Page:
Saturday, February 11, 2012

An Update on the Post Office Financial Mess

Post Office Loss Widens to $3.3 Billion provides a timely update of how fast the U.S. postal service is running out of cash.

As a result, our vigilant and diligent elected officials may be forced to do something prior to November's election. My guess, however, is they'll find a way to avoid facing any hard choices anytime soon.

Maybe they'll decide to study the entire issue some more. That's always a good way to avoid reality and waste more taxpayer money in the process.

Even if they do something, however, the politicians will make every effort to not make too many waves ahead of the upcoming election. Of course, that means the taxpayers will continue to pay the bills while the politicians keep kicking the can down the road.

Quoting from the above referenced article, here's the latest on the post office financial mess:

"The U.S. Postal Service on Thursday (February 9) posted a $3.3 billion loss for the latest quarter and projected it would run out of cash in October as its fiscal woes continued to deepen.

"Those losses cannot continue, or we will not be able to sustain the business," Chief Financial Officer Joe Corbett said. . . .

Declining volumes of first-class mail, the Postal Service's primary profit driver, also contributed to the loss in the latest quarter, which is typically the agency's most profitable.

Postmaster General Patrick Donahoe has proposed an overhaul that would allow the Postal Service to cut $20 billion in annual costs by 2015, but the agency requires Congressional approval to make many of those changes.

Closing as many as 3,700 post offices, ending Saturday delivery and allowing the Postal Service to withdraw from the federal health-care system and create its own, are among the proposed money-saving moves.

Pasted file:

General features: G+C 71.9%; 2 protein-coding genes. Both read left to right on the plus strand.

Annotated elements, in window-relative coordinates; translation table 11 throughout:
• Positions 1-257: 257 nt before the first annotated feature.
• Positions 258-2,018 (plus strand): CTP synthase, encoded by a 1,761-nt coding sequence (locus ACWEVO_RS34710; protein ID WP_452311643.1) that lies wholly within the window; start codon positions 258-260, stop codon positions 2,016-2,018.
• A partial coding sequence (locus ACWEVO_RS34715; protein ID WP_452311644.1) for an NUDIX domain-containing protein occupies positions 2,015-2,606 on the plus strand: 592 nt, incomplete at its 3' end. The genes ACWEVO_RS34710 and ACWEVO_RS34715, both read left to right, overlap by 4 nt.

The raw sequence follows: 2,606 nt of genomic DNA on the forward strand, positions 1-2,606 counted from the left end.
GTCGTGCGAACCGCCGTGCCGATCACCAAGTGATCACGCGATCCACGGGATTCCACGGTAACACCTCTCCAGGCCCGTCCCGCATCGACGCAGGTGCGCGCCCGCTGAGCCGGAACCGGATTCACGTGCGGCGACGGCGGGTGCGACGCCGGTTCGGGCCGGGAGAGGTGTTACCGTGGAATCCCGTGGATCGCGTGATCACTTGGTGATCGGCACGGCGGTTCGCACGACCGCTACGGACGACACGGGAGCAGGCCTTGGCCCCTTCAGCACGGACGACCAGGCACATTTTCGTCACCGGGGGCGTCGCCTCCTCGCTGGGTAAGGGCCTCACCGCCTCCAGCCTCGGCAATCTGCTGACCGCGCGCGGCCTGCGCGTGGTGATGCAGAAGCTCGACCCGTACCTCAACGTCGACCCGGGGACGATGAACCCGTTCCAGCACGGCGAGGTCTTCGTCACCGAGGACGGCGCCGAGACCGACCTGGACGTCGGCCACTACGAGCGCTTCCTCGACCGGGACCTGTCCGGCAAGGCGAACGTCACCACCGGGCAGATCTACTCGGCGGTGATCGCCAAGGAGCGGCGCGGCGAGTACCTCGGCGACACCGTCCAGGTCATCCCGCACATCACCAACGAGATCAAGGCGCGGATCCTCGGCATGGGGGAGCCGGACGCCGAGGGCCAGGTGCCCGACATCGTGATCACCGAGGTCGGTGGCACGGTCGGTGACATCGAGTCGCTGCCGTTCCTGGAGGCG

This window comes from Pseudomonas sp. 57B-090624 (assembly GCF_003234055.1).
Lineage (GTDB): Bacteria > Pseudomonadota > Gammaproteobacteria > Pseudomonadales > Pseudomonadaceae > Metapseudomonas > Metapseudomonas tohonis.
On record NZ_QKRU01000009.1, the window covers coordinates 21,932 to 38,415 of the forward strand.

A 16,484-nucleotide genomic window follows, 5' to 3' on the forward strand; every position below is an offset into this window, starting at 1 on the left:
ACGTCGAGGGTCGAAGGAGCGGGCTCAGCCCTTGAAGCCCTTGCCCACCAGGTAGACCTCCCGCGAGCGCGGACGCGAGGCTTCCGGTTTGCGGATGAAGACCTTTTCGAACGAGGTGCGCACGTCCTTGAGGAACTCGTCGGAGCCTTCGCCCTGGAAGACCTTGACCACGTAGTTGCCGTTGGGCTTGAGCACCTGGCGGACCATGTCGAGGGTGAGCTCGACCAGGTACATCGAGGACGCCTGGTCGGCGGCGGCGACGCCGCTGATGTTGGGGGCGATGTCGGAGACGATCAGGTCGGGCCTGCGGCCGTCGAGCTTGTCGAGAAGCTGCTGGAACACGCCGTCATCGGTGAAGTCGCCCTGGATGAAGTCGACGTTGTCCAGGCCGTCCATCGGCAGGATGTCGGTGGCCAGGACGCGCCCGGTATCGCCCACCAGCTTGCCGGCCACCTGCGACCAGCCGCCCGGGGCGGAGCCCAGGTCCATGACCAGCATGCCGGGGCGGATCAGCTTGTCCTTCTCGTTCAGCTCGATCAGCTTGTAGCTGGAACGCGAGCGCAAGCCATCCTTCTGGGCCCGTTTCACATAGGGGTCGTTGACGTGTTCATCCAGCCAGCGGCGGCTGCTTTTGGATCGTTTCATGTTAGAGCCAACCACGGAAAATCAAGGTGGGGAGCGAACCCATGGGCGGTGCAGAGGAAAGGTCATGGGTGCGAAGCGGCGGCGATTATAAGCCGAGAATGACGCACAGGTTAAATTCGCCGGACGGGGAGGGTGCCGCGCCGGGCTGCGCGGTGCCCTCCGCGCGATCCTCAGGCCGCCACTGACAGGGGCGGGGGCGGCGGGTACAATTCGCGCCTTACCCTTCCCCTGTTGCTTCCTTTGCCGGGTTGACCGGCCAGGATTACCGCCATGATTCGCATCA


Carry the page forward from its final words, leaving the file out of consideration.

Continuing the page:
Even if the agency is again allowed to postpone more than $11 billion in mandated health-care prefunding payments, the Postal Service will still likely hit its $15 billion debt ceiling this year, and no longer be able to borrow from the Treasury, Mr. Corbett said.

If it does hit this borrowing limit, and can't find other sources of revenue or cost savings, it could delay payments to vendors, and then workers. As a government agency, the Postal Service can't file for bankruptcy protection, and taxpayers are ultimately on the hook. . . .

"A business that is this vital to the U.S. economy should not be in this position," he said."

My question is this; why is the postal service so vital to the U.S. economy? Other than politically because it's highly visible and employs ~500,000 people, it's not at all vital to our economy.

In fact, it's not even important. And in no way is it a good deal for taxpayers. But let's continue:

"Several bills pending in Congress propose to reform the Postal Service, but progress has been slow as some lawmakers are reluctant to relieve the agency from retiree obligations and others are wary of mass closures of post offices and processing centers.

"If we do nothing, our nation could face a future without a Postal Service," Sen. Tom Carper (D., Del.) said Thursday in a statement. Mr. Carper has put forth a proposal that he says would allow the agency to avoid insolvency, however gaining support in both the House and Senate could be difficult in an election year."

I say let's face the future without the government backstopped post office and save the taxpayers from wasting more of their hard earned money.

But that won't happen as long as the politicians of both parties are afraid to risk voter backlash, especially in a presidential election year.

I interpret that to mean that the politicians believe the voters enjoy wasting taxpayer money if the alternative is the layoff of government workers. At least that's the way the politicians seem to be thinking. Either that or they don't want to alienate the unions.

But let's vote on this. Then if we the people decide to waste billions and billions of dollars each year to keep the postal workers employed, that's ok with me.

But first, let's allow we the people to decide what we want to do with MOM money.

Do we choose to continue to waste it or instead keep it and spend or invest it as we each see fit?

Then after we the people decide, we can quit talking about it and move on.

After all, it's only money. Either OPM or MOM.

Thanks. Bob.

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